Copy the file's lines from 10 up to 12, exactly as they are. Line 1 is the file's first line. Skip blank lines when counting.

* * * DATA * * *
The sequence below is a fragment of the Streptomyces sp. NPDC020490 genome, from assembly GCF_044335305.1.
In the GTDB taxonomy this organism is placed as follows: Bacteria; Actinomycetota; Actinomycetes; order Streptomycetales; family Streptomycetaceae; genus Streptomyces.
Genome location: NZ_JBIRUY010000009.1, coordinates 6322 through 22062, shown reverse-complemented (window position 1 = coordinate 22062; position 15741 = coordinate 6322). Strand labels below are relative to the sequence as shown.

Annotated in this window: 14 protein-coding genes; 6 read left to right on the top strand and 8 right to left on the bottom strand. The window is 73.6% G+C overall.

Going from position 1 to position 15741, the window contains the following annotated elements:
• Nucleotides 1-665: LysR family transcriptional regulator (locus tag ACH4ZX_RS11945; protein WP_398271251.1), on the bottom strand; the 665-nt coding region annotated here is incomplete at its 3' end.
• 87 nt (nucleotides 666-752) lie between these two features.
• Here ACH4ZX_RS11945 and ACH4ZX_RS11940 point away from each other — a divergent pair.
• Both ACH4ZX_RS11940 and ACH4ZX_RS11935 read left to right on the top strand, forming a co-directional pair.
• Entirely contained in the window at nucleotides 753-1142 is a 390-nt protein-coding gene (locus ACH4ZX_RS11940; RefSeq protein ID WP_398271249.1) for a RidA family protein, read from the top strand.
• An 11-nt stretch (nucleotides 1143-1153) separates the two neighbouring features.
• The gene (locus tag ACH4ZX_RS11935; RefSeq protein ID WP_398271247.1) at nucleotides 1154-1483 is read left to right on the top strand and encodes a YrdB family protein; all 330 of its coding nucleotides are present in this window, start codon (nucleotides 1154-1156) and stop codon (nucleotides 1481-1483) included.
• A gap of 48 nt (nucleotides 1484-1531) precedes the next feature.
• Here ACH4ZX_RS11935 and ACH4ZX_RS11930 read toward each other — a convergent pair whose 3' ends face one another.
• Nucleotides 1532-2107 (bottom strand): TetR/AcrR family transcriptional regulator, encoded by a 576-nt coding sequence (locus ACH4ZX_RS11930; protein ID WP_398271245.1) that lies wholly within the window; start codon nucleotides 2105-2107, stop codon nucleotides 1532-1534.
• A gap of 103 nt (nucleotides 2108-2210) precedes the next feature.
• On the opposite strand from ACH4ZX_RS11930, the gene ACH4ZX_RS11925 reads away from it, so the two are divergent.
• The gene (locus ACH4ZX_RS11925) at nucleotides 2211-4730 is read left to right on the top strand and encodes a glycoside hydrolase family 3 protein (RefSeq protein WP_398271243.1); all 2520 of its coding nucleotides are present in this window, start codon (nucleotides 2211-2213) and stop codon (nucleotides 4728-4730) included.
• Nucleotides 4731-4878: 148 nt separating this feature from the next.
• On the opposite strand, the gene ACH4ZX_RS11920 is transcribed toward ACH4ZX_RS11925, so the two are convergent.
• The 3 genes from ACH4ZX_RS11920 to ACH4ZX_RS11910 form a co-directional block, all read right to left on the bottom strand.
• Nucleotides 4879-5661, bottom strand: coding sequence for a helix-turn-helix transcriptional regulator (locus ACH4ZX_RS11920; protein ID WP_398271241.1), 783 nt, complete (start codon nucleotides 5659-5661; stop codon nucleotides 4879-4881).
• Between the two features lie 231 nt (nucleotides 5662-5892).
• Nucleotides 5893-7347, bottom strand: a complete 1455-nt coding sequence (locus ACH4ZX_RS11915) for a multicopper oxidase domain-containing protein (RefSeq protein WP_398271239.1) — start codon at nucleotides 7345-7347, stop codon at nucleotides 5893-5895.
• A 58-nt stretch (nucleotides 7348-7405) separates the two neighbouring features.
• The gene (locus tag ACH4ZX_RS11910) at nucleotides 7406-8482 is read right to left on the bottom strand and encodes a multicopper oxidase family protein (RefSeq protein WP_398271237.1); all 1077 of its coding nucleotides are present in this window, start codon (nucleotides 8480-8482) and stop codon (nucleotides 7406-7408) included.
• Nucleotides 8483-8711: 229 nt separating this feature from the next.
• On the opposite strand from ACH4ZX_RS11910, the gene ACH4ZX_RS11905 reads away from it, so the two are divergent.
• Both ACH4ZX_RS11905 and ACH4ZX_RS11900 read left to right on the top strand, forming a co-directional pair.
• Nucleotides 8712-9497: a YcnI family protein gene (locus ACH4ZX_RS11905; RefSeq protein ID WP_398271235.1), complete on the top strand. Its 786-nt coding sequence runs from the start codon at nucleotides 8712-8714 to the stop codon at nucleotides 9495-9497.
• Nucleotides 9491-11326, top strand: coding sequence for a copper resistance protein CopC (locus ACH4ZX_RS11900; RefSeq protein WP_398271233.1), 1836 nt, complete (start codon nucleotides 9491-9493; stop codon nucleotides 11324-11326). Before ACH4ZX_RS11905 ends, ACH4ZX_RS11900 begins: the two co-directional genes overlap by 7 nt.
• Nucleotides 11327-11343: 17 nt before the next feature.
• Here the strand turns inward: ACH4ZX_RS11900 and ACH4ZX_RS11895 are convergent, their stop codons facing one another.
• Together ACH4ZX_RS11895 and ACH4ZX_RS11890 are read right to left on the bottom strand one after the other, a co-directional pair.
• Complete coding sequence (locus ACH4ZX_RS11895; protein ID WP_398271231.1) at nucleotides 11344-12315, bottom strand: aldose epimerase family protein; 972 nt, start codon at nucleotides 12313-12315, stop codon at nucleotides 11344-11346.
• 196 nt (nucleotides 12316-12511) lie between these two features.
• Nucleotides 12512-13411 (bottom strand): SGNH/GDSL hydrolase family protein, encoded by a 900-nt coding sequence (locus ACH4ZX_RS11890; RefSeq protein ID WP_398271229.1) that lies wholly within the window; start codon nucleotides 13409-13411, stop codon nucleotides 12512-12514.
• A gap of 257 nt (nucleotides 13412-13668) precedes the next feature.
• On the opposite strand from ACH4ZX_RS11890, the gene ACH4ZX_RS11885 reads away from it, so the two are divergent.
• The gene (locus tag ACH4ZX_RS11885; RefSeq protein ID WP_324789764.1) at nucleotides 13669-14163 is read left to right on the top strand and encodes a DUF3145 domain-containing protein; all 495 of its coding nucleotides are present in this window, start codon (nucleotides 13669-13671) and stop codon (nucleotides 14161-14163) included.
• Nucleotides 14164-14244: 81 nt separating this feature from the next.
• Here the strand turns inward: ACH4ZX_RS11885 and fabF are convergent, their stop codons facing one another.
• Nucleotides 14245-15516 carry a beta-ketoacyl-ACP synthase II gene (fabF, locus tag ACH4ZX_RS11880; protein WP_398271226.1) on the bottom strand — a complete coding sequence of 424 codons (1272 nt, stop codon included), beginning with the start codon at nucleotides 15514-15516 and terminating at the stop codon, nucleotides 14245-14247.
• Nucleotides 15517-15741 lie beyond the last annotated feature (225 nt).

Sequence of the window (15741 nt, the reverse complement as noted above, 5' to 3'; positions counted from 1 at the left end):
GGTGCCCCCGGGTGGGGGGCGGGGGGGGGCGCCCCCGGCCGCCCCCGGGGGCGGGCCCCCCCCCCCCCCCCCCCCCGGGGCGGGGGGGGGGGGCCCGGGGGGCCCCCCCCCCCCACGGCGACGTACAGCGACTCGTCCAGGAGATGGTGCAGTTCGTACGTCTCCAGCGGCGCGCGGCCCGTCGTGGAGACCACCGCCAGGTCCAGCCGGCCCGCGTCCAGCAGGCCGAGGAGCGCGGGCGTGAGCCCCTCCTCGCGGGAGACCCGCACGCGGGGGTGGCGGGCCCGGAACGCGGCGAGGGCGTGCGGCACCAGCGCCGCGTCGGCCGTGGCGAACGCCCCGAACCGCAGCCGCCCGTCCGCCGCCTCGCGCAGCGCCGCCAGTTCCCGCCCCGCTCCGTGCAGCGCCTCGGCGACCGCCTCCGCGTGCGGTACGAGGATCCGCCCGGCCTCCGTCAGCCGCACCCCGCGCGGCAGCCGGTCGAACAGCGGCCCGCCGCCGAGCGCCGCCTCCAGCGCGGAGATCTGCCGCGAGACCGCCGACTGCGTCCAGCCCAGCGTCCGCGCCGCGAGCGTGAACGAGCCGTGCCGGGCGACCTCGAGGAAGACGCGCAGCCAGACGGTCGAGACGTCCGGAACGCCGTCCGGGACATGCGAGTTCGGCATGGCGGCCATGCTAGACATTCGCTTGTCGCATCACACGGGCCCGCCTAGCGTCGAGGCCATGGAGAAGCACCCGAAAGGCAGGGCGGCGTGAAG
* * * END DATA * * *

• Entirely contained in the window at nucleotides 753-1142 is a 390-nt protein-coding gene (locus ACH4ZX_RS11940; RefSeq protein ID WP_398271249.1) for a RidA family protein, read from the top strand.
• An 11-nt stretch (nucleotides 1143-1153) separates the two neighbouring features.
• The gene (locus tag ACH4ZX_RS11935; RefSeq protein ID WP_398271247.1) at nucleotides 1154-1483 is read left to right on the top strand and encodes a YrdB family protein; all 330 of its coding nucleotides are present in this window, start codon (nucleotides 1154-1156) and stop codon (nucleotides 1481-1483) included.